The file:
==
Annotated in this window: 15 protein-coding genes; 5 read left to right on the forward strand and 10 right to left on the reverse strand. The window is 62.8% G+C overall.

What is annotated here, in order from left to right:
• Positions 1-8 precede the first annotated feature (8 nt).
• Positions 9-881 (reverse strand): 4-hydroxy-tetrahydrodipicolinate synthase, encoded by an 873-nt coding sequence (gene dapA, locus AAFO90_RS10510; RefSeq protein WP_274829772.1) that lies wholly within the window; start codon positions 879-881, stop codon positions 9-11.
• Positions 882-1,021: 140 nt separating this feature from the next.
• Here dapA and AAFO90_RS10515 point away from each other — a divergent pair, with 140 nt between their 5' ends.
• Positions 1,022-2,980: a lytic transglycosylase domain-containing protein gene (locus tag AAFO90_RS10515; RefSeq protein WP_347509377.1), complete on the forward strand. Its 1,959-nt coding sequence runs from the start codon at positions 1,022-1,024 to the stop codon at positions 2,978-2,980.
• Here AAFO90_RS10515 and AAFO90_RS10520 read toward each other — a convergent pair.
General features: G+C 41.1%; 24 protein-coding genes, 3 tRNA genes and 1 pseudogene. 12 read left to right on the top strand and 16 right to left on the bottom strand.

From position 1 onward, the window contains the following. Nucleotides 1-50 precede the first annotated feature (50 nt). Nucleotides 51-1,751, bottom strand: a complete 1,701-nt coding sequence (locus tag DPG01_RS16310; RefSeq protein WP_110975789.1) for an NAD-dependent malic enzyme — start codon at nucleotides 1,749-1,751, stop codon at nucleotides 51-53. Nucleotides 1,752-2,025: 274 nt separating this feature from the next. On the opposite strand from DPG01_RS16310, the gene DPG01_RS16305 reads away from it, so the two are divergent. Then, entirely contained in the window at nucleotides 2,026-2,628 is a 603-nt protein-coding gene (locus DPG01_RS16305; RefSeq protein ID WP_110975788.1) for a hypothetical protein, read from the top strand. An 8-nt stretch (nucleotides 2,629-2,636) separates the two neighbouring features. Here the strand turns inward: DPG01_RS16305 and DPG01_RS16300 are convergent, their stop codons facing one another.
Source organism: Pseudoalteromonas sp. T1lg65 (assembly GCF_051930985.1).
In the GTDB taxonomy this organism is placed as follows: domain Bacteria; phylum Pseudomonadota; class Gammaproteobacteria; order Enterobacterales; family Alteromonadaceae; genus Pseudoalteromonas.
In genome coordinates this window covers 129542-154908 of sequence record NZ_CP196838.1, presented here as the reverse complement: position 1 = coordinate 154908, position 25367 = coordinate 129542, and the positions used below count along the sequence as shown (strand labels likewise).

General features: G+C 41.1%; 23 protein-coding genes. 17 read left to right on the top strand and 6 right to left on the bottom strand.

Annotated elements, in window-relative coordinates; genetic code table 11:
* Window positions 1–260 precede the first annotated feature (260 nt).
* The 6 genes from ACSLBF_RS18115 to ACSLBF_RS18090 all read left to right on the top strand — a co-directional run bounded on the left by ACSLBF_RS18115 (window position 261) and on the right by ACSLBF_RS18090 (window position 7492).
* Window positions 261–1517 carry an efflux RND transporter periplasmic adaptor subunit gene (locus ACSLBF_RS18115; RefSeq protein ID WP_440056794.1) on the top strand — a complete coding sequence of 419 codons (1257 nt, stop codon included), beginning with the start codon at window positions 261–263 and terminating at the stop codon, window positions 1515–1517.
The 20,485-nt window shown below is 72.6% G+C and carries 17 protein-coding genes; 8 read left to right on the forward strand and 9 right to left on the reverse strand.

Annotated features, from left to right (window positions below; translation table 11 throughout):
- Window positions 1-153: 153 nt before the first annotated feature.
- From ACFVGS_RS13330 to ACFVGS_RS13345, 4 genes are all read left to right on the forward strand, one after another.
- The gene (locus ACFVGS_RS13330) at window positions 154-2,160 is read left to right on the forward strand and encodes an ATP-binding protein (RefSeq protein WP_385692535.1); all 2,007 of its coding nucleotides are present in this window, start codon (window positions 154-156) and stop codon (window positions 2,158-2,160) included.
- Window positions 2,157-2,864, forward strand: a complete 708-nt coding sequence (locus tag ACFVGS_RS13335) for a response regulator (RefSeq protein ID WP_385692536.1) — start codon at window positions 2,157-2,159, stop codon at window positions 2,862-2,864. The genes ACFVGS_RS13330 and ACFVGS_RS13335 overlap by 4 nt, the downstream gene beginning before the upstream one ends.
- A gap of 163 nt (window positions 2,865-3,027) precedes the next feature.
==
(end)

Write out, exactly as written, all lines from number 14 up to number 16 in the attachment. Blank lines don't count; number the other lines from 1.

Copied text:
General features: G+C 41.1%; 23 protein-coding genes. 17 read left to right on the top strand and 6 right to left on the bottom strand.

Annotated elements, in window-relative coordinates; genetic code table 11:
* Window positions 1–260 precede the first annotated feature (260 nt).